Journalism

Newspaper Threatens to Delete Derogatory Comments on Facebook

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On the heels of my post about the unnecessary roughness with which some people seem to delight in dealing with one another, I present the story of a newspaper staff promising to delete nasty comments from their organization’s Facebook page.

The Hanford Sentinel’s Facebook page features a post from someone who says she’s the executive editor of the paper, with a note to those “who feel the need to slam” them on their own page:

“Yes, you will be deleted. If someone posted a derogatory comment on your personal, or business, page, wouldn’t you? Would you call that “censorship?” Just because we’re a news media outlet, doesn’t mean we can be insulted on our own page.”

She goes on to give an email address for questions and concerns.

Good move? I think the majority of us would choose to delete particularly nasty comments from our personal page, unless we wanted to keep the remark public then make a show of answering in kind. If you own a business and have a Facebook page for that, you have to ask yourself how much you’re going to allow customers to speak out at your own expense with the possibility of turning away would-be customers who’ve come to your page to find out more about you.

In this case, those who seem to want to be able to “slam” them as they please, naturally, don’t think so. One commenter said, “Sound like the Sentinel can’t handle criticism. Isn’t that just like the media. U can delete me. I never believe the media. Esp liberals.”

Isn’t that just like media critics?

This guy, who says he never believes the media, managed to see the post to begin with and only a little more than an hour after it first appeared. Why was he looking? If he doesn’t believe the media — and sees the need to throw in the “liberal” line, which can only mean he is trying to label this paper as being liberal — what’s he doing on the paper’s Facebook page to begin with? He’s already said he believes the paper can’t be trusted: so why’s he wasting his time?

It’s a shame that we’ve come to this level of negativity. There was a time when people who didn’t like something or didn’t trust someone went somewhere else. Didn’t like a source of information? They found another one. Didn’t enjoy someone’s company? They met other people. Didn’t trust someone as far as they could throw them? They trusted different people instead.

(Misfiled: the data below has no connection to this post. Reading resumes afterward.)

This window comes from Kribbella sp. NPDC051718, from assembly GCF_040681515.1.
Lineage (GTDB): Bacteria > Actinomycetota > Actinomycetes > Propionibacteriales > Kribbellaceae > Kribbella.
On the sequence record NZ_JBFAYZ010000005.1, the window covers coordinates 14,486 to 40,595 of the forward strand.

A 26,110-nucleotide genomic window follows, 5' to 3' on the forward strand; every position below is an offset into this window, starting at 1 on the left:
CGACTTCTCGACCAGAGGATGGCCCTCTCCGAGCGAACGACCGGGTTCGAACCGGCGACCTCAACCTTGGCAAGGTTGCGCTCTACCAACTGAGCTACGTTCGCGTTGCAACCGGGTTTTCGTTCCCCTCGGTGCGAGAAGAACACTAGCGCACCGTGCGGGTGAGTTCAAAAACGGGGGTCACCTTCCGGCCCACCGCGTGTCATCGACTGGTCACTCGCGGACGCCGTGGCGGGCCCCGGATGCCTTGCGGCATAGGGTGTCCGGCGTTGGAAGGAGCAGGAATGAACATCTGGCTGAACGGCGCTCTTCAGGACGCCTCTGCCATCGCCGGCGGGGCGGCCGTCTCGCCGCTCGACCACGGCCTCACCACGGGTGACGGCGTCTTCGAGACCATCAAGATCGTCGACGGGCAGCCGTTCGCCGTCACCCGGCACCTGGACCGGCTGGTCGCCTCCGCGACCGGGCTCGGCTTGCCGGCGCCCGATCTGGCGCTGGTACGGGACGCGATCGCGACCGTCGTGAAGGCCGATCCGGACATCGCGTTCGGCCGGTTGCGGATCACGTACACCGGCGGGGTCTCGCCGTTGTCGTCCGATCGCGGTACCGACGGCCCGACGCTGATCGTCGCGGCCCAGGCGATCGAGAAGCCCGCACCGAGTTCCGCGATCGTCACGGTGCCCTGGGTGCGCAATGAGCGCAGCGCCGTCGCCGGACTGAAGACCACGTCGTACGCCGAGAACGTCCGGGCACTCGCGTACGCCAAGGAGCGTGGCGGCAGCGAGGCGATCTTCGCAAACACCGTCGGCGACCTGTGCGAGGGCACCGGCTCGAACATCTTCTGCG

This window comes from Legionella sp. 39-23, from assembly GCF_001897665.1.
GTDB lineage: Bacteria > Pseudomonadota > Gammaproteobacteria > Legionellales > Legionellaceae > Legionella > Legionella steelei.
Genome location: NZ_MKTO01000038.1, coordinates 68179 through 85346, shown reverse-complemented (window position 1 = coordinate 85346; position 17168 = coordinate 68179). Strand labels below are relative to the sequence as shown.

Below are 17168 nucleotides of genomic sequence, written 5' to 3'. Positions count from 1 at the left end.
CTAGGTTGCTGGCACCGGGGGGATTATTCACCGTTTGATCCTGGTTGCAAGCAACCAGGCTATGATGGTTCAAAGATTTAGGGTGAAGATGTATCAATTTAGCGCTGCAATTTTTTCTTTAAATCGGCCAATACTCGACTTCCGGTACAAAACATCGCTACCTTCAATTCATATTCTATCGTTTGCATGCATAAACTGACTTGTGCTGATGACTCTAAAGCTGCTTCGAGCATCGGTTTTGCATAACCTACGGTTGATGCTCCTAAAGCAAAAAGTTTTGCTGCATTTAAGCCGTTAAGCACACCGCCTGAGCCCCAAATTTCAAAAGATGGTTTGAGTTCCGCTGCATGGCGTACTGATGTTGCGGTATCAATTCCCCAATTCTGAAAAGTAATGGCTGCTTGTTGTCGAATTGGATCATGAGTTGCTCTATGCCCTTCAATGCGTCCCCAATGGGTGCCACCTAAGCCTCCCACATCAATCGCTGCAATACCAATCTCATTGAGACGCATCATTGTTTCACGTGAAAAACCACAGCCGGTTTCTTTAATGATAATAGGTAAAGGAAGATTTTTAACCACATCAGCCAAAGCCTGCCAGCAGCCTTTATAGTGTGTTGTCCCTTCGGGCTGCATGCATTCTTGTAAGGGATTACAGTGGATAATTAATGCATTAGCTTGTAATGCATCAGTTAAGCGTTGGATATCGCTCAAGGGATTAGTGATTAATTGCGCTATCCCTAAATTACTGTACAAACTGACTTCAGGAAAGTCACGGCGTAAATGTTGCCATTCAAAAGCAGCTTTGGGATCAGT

Now, it would seem, rudeness has become a sport.

Who knows: maybe by 2016, it will become an Olympic sport! We certainly have enough would-be medalists out there ready to line up.

Your Turn:

Do you think it’s reasonable for an organization to delete negative comments if they wish? Or should every public interaction — even the negative ones — stay public?

4 Comments

  1. I think they should delete particularly nasty comments -but not criticism if that is all it is.  There’s a fine line, I’ll admit, and that is up to those involved but I’m not fond of censoring people who just disagree. 

  2. There’s a difference between negative and derogatory, healthy criticism and running one’s mouth just to keep warm and feel superior.
    I haven’t been to the page in question, but I’m willing to bet sooner or later someone will make a reference to free speech and how this newspaper is supposedly thwarting it; as if acting like an ass was what the Framers had in mind with the First Amendment.

    1.  @msalakka Actually, if you think about it, unpopular speech may have been the sort of thing that the founding fathers <i>did</i> have in mind.  After all, we don’t need the 1st amendment to allow people to voice more popular opinions but to allow those who may have other thoughts to have their say, as well.
       

  3. I think that it is OK to delete derogatory or personal attack comments, but it is not OK to delete negative comments. If you are going to have comments, then you have to take the good with the bad.
     
    However, I do not feel that newspapers should have comments on their website, that is what “Letters to the Editor” is for. When I submit a letter to the editor, I get a callback to verify I am who I say I am (I stopped getting calls from them, they probably say, “It her again!”).

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Patrick is a Christian with more than 30 years experience in professional writing, producing and marketing. His professional background also includes social media, reporting for broadcast television and the web, directing, videography and photography. He enjoys getting to know people over coffee and spending time with his dog.